Sunday, May 31, 2009

Daily Telegraph capitalizes on exclusive coverage of MP expense scandal

I can add one piece of information to the NY Times report by Eric Pfanner about the exclusive coverage of MP tax funded expenses from the Daily Telegraph. I happened to be in the the UK last week when my mother took a phone call that began by asking what newspaper she subscribed to. "None," she replied. (We bought the Times and the Guardian on several occasions during my stay. My parents also buy local papers which come out weekly.) The caller then proceeded to ask whether she would be interested in subscribing to the Daily Telegraph. It was obvious that the MP expense scandal was being used to promote the newspaper and increase circulation.

Saturday, May 30, 2009

Royalty Cheques

Receiving royalty cheques --as I did today--is a humbling experience. And in case the microscope isn't readily available, there's always the annual reminder in the tax returns. It doesn't matter whether the payment is for an article or two or book sales or even advance royalty payments, it's always very very small. "Don't quit your day job," says my supportive wife as we deposit these tiny cheques in the bank.

So why do I keep agreeing to write articles and books? Why am I thrilled when acquisitions editors send inquiries about possible publications? Because there really is nothing like the frisson of working hard at saying exactly what you want to say and then seeing it in print. It is its own reward! And if anyone also likes it and writes positive reviews, that's all icing on the cake.

Marilynne Robinson interviewed by Emma Brokes of the Guardian

A good interview of Marilynne Robinson by Emma Brokes is in today's Guardian Review section. Her recent novel "Home" is a contender for the Orange Prize.

Robinson's brilliance is in seeing the gaps between words as forcefully as the words themselves; all those rapid calculations as people test an exchange for hidden content, condescension, disingenuousness beyond polite necessity. "She is one of the most intellectually ambitious novelists in English," says Sarah Churchwell, a lecturer in American literature at the University of East Anglia and one of the Orange judges. "She trusts her readers to be able to think, to appreciate language for its own sake; and while she is morally serious, she is never humourless."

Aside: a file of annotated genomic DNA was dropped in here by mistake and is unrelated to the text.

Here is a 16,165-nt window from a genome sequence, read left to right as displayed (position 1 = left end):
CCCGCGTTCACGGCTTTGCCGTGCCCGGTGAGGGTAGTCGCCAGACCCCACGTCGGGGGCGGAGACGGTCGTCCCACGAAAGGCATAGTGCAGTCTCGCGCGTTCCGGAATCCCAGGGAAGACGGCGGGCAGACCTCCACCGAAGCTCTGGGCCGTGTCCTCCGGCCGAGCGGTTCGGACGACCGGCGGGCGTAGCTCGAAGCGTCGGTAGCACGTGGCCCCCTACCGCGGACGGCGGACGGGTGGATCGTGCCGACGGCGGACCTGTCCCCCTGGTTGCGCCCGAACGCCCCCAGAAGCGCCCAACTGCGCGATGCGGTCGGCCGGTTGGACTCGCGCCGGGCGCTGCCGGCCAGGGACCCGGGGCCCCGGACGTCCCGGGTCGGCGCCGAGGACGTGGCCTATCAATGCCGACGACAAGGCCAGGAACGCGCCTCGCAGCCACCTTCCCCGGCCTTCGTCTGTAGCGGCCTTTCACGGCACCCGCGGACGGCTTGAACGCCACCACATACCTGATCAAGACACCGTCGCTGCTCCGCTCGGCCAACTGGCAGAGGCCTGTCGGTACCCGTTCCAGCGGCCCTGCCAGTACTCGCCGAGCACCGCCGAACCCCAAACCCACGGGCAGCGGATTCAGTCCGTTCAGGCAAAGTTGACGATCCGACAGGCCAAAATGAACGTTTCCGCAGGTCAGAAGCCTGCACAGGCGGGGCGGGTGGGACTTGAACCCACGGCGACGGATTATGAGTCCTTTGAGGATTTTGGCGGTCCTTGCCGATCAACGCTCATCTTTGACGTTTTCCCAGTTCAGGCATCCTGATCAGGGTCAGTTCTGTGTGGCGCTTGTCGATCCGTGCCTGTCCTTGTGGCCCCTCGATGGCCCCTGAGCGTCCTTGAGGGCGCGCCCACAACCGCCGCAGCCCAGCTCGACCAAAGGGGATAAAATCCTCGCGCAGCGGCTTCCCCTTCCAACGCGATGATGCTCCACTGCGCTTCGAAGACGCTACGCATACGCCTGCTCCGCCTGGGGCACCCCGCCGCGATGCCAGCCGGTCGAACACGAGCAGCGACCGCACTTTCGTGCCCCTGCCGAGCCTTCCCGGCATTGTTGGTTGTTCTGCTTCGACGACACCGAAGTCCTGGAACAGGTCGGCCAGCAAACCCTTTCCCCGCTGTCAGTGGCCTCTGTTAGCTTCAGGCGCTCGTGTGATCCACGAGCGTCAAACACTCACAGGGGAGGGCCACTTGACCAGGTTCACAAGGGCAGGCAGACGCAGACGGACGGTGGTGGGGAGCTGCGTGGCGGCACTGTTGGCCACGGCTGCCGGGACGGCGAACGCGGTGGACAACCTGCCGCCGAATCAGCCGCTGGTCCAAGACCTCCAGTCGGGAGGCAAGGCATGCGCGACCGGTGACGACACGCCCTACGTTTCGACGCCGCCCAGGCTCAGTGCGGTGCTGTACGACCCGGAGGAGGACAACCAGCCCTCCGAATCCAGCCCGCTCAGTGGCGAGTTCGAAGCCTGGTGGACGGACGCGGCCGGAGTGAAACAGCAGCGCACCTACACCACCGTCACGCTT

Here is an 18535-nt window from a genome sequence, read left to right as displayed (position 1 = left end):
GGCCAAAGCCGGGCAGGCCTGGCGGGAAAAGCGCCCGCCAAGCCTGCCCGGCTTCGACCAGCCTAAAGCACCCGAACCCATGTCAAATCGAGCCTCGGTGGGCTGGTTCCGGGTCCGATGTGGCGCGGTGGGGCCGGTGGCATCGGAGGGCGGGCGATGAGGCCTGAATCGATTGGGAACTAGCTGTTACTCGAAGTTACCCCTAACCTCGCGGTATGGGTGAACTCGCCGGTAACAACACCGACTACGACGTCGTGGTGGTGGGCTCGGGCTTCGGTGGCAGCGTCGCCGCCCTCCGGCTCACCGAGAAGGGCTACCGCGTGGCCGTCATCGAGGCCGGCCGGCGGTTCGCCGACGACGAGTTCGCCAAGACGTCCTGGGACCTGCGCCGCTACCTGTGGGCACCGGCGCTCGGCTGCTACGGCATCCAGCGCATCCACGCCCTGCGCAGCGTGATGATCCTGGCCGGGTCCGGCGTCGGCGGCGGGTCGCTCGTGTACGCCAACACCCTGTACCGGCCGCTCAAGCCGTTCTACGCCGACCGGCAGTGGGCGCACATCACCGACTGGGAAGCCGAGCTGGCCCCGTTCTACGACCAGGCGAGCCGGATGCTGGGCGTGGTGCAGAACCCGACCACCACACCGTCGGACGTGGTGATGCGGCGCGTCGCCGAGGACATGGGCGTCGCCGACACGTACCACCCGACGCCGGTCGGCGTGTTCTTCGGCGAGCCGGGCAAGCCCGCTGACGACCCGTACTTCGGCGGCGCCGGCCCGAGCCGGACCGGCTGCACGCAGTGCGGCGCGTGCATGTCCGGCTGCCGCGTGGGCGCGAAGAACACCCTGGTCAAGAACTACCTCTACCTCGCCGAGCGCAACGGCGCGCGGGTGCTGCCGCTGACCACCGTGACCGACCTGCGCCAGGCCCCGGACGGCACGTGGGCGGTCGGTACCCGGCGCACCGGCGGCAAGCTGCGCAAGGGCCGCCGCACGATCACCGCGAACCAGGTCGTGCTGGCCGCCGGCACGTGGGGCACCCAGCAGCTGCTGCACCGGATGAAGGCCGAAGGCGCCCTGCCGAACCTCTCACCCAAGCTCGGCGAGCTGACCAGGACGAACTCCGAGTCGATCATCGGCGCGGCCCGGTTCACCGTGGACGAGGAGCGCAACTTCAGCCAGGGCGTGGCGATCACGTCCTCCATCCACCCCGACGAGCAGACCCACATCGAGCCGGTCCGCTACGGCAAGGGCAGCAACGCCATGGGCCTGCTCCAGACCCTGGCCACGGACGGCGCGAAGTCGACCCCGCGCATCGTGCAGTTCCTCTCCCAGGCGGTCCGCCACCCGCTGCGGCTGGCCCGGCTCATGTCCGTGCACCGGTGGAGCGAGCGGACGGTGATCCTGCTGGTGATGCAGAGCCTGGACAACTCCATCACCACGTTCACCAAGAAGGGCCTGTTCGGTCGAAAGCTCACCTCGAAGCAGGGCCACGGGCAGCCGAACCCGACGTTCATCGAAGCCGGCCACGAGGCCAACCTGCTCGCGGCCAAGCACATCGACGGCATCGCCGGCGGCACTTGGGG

This kind of reflection has a particular resonance with my life having concluded two weeks with the aged p's during which time we lived in as ordinary a way as possible; laughed, mused, cried and discussed living and dying. As we wait to hear about treatment options next week, I'm back to blogging.

Thursday, May 21, 2009

Appropriately on Ascension Day, I must take a break from blogging (as will have become already apparent) as my father has cancer. I am presently in the UK helping he and my mother with scans and treatment options. For all the prayers and support, we are very grateful.

Sunday, May 17, 2009

Women in Pauline Letters and Why It Matters